Our View

  • Where our priorities lie, part 2

    In last week’s editorial, we questioned the apparent priorities of some people to be more concerned about animals than children, as was demonstrated by far higher attendance at a county council meeting than at an event of the Youth Development Coalition.

  • Where our priorities lie

    It was great to see so many animal advocates turn out at last Wednesday’s meeting of the Chesterfield County Council. People in Chesterfield County and many from as far away places as New York attended the meeting to voice their concerns over the conditions at the county animal shelter and about the alleged dog shooting incident that occurred there in March.
    The heart of the matter is that nearly everyone who spoke did so advocating spay and neuter laws that would help control the animal population and help quell the problem at its source.

  • EDITORIAL: Tucker's innovation pays off in jobs

  • A black eye for all of us

     It’s wrong to rush to judgment until all the facts are in, so we’re not going to. But the allegations that Chesterfield County employees took dogs from the animal shelter to the landfill across the street, gunned them down and buried their carcasses is beyond disturbing, if true.

  • EDITORIAL: Scrap metal facility could be asset

    The Chesterfield County Zoning Board of Appeals did the right thing in granting two Pageland businessmen permission to open a scrap metal recycling operation just south of the town border on South Pearl Street.

  • Forces of uprising



    What’s all this in Egypt?

  • Chamber welcomes Sondra Price

     Along with its excellent and much appreciated coverage of the Pageland Chamber’s Annual Banquet, the Progressive Journal ran a brief mention of the new designation given to the Chamber’s one employee, Sondra Price. The Chamber appreciates that coverage also.

    I had planned to issue a news release concerning the change, but I sort of announced it at the banquet and Bill Moss, being the dedicated newsman he is, did his job and reported it. Here are a few points I intended to make in a news release.

  • EDITORIAL: Co-op should reverse its land swap reversal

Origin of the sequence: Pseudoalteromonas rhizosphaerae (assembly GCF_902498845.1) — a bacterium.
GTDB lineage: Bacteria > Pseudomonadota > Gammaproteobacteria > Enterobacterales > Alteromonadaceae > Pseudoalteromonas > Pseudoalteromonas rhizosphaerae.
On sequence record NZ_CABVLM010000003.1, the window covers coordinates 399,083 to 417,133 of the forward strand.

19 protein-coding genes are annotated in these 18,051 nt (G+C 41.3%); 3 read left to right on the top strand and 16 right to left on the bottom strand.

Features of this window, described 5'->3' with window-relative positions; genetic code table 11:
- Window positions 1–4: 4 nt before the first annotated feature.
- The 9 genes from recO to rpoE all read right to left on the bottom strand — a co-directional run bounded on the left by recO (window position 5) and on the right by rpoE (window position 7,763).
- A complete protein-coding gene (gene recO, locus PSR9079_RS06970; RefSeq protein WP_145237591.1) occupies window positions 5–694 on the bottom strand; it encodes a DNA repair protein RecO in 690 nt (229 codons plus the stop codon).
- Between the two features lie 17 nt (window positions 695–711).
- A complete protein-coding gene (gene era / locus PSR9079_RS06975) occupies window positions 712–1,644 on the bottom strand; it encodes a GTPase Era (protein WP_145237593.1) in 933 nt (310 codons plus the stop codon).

The emerging majority of the Lynches River Electric Cooperative is intent on saving money and protecting the ratepayer. That’s a good thing.

    In one of its first actions, the faction that has run in the last two co-op elections on a reform platform voted to cut its pay in half, from $800 to $400 per meeting. That showed the reformers were serious about budget-cutting. It made a statement, and one ratepayers should welcome as a substantive response to last fall’s election.

  • Operation Care stresses importance of strelization

    To the Editor: Operation Care of Pageland is now scheduling transportation of dogs and cats to a low cost spay/neuter clinic.
    Cost of this service is $70 for each pet. This price includes a rabies vaccination. The exact date will be set when load is full. Maximum number is 30, so call today. Benefits of having your pet spayed or neutered include a healthier, happier pet and fewer unwanted pets being euthanized at area shelters.
    If you would like to send your pet please call Torrie at 843-634-5263 for more information.

  • EDITORIAL: Sewer line merits Mulvaney's support

    It was encouraging to read newly elected U.S. Rep. Mick Mulvaney’s commitment to constituent service and support for business.

    As Mulvaney points out in the column below, the man he defeated, U.S. Rep. John Spratt, was well-known for his strong service to those he represented during 14 terms in Washington. Spratt was swept out of office by the 2010 Republican landslide inspired in no small part by voters’ anger over congressional spending.